Much of the 2,000 acres of land within the basin already serves as publicly accessible space - including offerings such as sports fields and three 18-hole golf course. However, a 2011 plan created by the U.S. Army Corp of Engineers, which owns the land, estimated that 575 acres is either designated inactive or set aside for vegetation management, which leaves room for new amenities.
Likewise, the Bureau of Engineering notes that the surrounding neighborhoods of Van Nuys and Sherman Oaks are considered to be park-poor, with just 0.2 acres of park space for every 1,000 residents. That falls far below the Los Angeles County goal of providing four acres for every 1,000 people.
City officials had previously explored three alternatives for the vision plan, each of would expand recreational space while also introducing new multi-modal transportation infrastructure, including new bridges, green streets, walking paths, and an extension of the Los Angeles River bike path. The chosen alternative, The Wildlands, was the most ambitious of the options in terms of habitat restoration, although feedback titled against the removing of existing recreation areas. As a result, the plan no longer calls for eliminating two of the existing golf courses in the basin.
The resulting vision plan, developed by Olin, Agency Artifact, and Geosyntec, contemplates 46 total projects, which would be implemented over a period of roughly 25 years - although a handful of projects may be completed in advance of the 2028 Summer Olympics, in which the Sepulveda Basin is slated to serve as a venue. Those individual components have price tags ranging from as low as $5 million for modest improvements to an existing freeway underpass to a $655 million to widen the Los Angeles River between White Oak and Balboa. The total cost of all improvements is estimated at $4.8 billion.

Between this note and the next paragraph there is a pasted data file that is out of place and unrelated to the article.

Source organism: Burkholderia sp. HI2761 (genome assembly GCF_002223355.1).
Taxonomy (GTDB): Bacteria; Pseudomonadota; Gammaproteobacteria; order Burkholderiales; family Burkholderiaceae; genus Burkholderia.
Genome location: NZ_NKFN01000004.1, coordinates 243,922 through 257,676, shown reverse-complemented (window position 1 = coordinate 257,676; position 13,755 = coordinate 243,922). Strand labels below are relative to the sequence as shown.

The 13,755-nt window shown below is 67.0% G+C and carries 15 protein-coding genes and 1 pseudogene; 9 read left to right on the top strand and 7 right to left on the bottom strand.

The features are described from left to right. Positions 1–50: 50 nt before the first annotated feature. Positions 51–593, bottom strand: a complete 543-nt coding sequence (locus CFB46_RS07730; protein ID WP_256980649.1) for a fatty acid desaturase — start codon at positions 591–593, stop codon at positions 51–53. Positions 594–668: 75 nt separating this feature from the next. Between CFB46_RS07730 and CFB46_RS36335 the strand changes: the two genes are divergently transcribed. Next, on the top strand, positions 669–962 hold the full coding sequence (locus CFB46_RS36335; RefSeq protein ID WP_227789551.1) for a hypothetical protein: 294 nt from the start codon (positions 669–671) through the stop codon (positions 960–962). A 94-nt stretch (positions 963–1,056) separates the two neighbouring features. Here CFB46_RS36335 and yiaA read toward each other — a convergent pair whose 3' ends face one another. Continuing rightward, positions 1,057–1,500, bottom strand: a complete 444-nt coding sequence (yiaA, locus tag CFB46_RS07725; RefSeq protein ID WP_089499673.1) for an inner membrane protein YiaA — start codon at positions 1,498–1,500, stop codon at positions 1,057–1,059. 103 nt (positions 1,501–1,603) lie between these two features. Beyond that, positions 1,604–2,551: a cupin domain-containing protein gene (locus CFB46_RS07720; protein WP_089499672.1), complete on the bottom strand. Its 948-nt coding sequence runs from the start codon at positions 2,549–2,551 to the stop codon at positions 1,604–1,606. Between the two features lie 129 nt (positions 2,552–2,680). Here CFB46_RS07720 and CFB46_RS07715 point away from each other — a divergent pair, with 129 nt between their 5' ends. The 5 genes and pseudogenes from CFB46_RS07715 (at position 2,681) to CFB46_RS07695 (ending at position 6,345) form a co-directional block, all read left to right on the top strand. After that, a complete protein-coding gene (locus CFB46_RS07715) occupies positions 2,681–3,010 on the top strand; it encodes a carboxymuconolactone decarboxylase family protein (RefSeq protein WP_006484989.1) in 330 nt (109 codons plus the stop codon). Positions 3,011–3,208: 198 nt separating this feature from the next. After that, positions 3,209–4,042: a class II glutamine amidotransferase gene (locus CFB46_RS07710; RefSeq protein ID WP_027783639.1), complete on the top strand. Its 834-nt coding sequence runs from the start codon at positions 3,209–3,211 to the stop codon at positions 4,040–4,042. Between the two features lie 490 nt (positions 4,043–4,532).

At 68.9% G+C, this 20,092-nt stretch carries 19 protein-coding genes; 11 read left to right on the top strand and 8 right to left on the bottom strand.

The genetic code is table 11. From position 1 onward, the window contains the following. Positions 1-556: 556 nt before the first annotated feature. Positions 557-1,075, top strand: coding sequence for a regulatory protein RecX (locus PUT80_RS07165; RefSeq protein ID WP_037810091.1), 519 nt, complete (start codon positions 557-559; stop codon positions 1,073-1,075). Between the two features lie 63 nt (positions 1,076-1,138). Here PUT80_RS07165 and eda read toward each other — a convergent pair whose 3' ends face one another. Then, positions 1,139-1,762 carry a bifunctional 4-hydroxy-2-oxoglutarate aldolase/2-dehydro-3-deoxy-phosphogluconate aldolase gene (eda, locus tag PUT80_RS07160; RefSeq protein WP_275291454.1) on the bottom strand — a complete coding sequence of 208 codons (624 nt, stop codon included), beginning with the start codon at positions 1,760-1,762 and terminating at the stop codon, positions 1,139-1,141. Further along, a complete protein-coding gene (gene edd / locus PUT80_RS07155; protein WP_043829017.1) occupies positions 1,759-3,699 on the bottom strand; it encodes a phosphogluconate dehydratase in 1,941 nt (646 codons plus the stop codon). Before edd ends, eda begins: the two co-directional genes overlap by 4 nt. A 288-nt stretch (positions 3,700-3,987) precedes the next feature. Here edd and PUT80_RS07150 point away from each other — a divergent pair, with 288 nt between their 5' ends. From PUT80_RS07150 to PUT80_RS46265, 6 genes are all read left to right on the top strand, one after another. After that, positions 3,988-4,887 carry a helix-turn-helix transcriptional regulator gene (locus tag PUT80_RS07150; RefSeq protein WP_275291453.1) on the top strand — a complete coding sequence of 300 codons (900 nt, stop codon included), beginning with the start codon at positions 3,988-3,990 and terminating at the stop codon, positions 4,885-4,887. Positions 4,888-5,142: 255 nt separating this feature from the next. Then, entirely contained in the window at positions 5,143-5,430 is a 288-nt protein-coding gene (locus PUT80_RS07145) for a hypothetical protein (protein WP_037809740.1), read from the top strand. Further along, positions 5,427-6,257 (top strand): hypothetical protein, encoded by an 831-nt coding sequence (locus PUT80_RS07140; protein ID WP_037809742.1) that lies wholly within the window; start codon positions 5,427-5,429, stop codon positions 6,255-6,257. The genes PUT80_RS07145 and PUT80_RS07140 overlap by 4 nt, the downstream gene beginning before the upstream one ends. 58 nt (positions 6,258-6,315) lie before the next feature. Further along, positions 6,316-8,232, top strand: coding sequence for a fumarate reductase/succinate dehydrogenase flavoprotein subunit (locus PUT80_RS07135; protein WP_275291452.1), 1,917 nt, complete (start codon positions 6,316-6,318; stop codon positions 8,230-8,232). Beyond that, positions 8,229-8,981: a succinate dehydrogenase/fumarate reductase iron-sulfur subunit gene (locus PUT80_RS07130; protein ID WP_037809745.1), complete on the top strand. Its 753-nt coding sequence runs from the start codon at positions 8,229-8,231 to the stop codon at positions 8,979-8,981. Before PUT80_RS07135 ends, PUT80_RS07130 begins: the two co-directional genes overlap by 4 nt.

The range of projects includes new recreational facilities such as soccer fields, pickleball courts, and a kayak launch on the river, as well as ongoing plans such as the Balboa Aquatic Center, the Hjelte Soccer Field, and an extension of the Los Angeles River trail from White Oak to Burbank.
Proposed transportation and mobility projects within the basin would include a shuttle system, mobility hubs, river bridges and overlooks. Plans also call for new entry gateways at major intersections - the most notable of which is a proposed civic plaza and promenade running parallel with Victory Boulevard, which would include community amenities, an amphitheater, and other public gathering spaces.
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- New Master Plan in the Works for the Sepulveda Basin (Urbanize LA)